The Parisher Ransomware is an encryption Trojan that is tailored to encrypt files stored on server machines. The Parisher Ransomware is a variant of the Mobef Ransomware and features the same level of sophistication used to develop threats like KimcilWare and SamSam Ransomware. The Parisher Ransomware is named after one of the emails its victims are welcomed to contact for payment instructions—email@example.com. The campaign to distribute the Parisher Ransomware involves spam email, corrupted plug-ins for WordPress, and online store platforms like Shopify, WooCommerce and Magento. There are cases, where the Parisher Ransomware is introduced to systems via compromised RDP (Remote Desktop Connection) connections as well.
Machines powered by the Windows Server 2003, 2008, 2012, and 2016 are vulnerable to attacks by the Parisher Ransomware. Malware investigators report that the Parisher Ransomware is programmed to encrypt data outside of system directories and avoid Windows services. The Parisher Ransomware is known to use industry grade encryption to lock data containers in the following formats:
.PNG, .PSD, .PSPIMAGE, .TGA, .THM, .TIF, .TIFF, .YUV, .AI, .EPS, .PS, .SVG, .INDD, .PCT, .PDF, .XLR, .XLS, .XLSX, .ACCDB, .DB, .DBF, .MDB, .PDB, .SQL, .APK, .APP, .BAT, .CGI, .COM, .EXE, .GADGET, .JAR, .PIF, .WSF, .DEM, .GAM, .NES, .ROM, .SAV, .DWG, .DXF, .GPX, .KML, .KMZ, .ASP, .ASPX, .CER, .CFM, .CSR, .CSS, .HTM, .HTML, .JS, .JSP, .PHP, .RSS, .XHTML, .DOC, .DOCX, .LOG, .MSG, .ODT, .PAGES, .RTF, .TEX, .TXT, .WPD, .WPS, .CSV, .DAT, .GED, .KEY, .KEYCHAIN, .PPS, .PPT, .PPTX, .INI, .PRF, .HQX, .MIM, .UUE, .7Z, .CBR, .DEB, .GZ, .PKG, .RAR, .RPM, .SITX, .TAR.GZ, .ZIP, .ZIPX, .BIN, .CUE, .DMG, .ISO, .MDF, .TOAST, .VCD, .SDF, .TAR, .TAX2014, .TAX2015, .VCF, .XML, .AIF, .IFF, .M3U, .M4A, .MID, .MP3, .MPA, .WAV, .WMA, .3G2, .3GP, .ASF, .AVI, .FLV, .M4V, .MOV, .MP4, .MPG, .RM, .SRT, .SWF, .VOB, .WMV, .3D, .3DM, .3DS, .MAX, .OBJ, R.BMP, .DDS, .GIF, .JPG,.CRX, .PLUGIN, .FNT, .FON, .OTF, .TTF, .CAB, .CPL, .CUR, .DESKTHEMEPACK, .DLL, .DMP, .DRV, .ICNS, .ICO, .LNK, .SYS, .CFG.
Affected users are provided with the ransom note in a TXT file that may feature the title '1NFORMAT1ONFOR.YOU' and 'HELLO.0MG' depending on the strand of the Parisher Ransomware. Evidence suggests that the Parisher Ransomware is programmed to store the public encryption key on the infected system. We have seen the Parisher Ransomware using files like 'ENCRYPT1ON.KEY123' and 'LOKMANN.KEY993,' which may contain 512 bytes long key. Additionally, the Parisher Ransomware will leave a list with the encrypted files on the PC that can be found in the Windows directory packed as [6 digit number].log. As stated above the ransom message may not retain a static name and users may find 'ENCRYPT1ON.KEY123' and 'LOKMANN.KEY993' on their computers. Either way, the note is standardized among variants of the Parisher Ransomware and reads as follow:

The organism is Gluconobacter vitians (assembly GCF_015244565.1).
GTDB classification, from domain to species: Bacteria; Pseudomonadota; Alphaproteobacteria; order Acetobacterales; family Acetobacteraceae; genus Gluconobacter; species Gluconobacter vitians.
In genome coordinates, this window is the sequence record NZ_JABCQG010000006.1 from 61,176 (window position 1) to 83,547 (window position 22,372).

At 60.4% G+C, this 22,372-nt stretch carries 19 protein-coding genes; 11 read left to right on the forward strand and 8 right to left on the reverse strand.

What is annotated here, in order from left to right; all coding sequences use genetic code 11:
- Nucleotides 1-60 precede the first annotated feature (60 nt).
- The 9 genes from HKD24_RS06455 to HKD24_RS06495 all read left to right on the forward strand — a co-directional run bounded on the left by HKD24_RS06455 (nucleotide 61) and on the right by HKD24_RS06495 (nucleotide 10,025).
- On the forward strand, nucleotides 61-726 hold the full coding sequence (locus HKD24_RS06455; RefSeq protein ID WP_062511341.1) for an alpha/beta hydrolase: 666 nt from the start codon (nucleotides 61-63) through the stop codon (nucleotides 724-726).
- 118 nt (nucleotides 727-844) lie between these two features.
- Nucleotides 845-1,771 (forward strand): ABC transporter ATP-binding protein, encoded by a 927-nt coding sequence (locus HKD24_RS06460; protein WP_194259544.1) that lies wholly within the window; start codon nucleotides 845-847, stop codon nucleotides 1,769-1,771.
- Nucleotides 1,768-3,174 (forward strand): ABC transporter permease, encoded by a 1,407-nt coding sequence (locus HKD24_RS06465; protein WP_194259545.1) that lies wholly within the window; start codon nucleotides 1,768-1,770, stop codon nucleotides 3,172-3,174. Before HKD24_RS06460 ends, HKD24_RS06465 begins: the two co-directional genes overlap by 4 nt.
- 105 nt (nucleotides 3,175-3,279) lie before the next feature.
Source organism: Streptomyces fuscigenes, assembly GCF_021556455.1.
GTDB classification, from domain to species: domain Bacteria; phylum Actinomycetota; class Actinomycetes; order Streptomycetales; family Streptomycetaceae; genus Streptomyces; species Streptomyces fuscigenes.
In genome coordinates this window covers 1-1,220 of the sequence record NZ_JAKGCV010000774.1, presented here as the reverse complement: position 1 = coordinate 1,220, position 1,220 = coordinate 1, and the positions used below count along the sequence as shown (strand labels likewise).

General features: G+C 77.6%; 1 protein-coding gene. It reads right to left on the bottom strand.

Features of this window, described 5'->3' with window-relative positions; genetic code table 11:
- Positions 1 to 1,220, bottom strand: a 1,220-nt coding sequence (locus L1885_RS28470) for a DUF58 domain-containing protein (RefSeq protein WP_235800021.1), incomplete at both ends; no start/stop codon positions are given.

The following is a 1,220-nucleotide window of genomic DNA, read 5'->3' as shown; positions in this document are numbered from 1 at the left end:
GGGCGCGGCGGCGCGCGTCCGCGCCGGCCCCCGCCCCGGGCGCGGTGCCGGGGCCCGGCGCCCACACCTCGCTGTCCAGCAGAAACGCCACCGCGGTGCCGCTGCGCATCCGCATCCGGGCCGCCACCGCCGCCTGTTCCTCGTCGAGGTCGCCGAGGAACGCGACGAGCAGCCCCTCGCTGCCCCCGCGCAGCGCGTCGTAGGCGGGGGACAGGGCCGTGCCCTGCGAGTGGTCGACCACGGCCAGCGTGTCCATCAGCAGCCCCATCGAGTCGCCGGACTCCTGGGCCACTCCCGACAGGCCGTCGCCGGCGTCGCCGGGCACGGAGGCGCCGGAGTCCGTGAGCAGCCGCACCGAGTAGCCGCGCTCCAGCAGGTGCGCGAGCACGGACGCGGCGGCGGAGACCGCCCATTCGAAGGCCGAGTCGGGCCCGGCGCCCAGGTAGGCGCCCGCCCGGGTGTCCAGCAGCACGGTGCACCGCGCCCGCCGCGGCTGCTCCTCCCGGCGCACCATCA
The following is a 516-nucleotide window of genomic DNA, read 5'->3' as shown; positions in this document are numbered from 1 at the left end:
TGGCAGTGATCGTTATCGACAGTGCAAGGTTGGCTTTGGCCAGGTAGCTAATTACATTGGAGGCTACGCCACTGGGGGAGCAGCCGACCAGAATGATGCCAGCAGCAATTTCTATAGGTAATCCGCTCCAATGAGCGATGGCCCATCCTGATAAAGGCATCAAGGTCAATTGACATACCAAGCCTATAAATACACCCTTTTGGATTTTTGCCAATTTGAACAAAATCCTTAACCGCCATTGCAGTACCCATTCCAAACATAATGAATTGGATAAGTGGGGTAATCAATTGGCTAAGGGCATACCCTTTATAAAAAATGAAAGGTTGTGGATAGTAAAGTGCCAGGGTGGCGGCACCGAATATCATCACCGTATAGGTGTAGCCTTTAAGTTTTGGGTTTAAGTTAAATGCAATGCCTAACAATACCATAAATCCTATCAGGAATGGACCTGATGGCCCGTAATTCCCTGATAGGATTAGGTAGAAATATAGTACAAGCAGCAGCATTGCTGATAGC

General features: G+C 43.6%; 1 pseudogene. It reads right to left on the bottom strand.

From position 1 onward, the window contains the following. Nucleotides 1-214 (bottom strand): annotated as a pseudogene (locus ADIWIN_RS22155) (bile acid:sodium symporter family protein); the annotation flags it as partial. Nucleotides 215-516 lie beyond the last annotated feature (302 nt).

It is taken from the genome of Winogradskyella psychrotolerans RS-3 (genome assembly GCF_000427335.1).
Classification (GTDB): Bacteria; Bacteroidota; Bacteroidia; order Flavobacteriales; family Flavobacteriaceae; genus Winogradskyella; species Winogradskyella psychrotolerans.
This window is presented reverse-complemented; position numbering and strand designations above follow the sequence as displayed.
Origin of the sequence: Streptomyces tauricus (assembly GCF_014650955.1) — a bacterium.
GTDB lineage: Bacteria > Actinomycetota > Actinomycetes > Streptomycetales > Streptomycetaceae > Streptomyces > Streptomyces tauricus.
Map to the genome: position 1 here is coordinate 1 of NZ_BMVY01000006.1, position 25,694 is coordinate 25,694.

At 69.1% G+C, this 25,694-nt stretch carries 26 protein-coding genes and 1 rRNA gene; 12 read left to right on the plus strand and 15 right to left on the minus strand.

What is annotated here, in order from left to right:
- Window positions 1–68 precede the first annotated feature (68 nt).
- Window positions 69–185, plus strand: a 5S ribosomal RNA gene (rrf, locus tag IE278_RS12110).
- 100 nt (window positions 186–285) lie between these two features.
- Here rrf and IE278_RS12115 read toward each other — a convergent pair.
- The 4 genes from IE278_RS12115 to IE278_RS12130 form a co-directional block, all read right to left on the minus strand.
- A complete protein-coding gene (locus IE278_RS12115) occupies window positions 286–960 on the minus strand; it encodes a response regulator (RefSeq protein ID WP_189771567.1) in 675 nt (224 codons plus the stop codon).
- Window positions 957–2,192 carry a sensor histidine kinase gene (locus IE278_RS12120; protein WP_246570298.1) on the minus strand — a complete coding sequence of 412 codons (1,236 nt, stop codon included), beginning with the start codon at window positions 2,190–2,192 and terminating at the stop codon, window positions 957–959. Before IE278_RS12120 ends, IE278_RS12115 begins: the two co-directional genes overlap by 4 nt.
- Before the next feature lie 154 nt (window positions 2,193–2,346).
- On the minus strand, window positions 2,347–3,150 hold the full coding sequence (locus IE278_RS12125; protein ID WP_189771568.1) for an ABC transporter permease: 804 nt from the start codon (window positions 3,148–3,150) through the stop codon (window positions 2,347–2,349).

'ID:[6 digit number]
PC:[name of the machine]
Hello there. I can decrypt your files.
Email me: firstname.lastname@example.org
In case you don't get a reply, please email me here*:
email@example.com, firstname.lastname@example.org, email@example.com
* check your junk/spam folder first though 🙂
These files have been encrypted (please, keep this .log): C:\Windows\[6 digit number].log'
Server administrators might consider writing to any of the following emails: firstname.lastname@example.org; email@example.com; firstname.lastname@example.org and email@example.com. However, paying the ransom of 5 Bitcoins (3144 USD) is not advisable because the operators of the Parisher Ransomware are not likely to provide a decryptor. Most server administrators should be able to recover data using backups and services like Google Drive and Microsoft's OneDrive. Users may wish to use a trusted anti-malware solution to clean the systems affected by the Parisher Ransomware.
SpyHunter Detects & Remove Parisher Ransomware
File System Details
Detections: The number of confirmed and suspected cases of a particular threat detected on infected computers as reported by SpyHunter.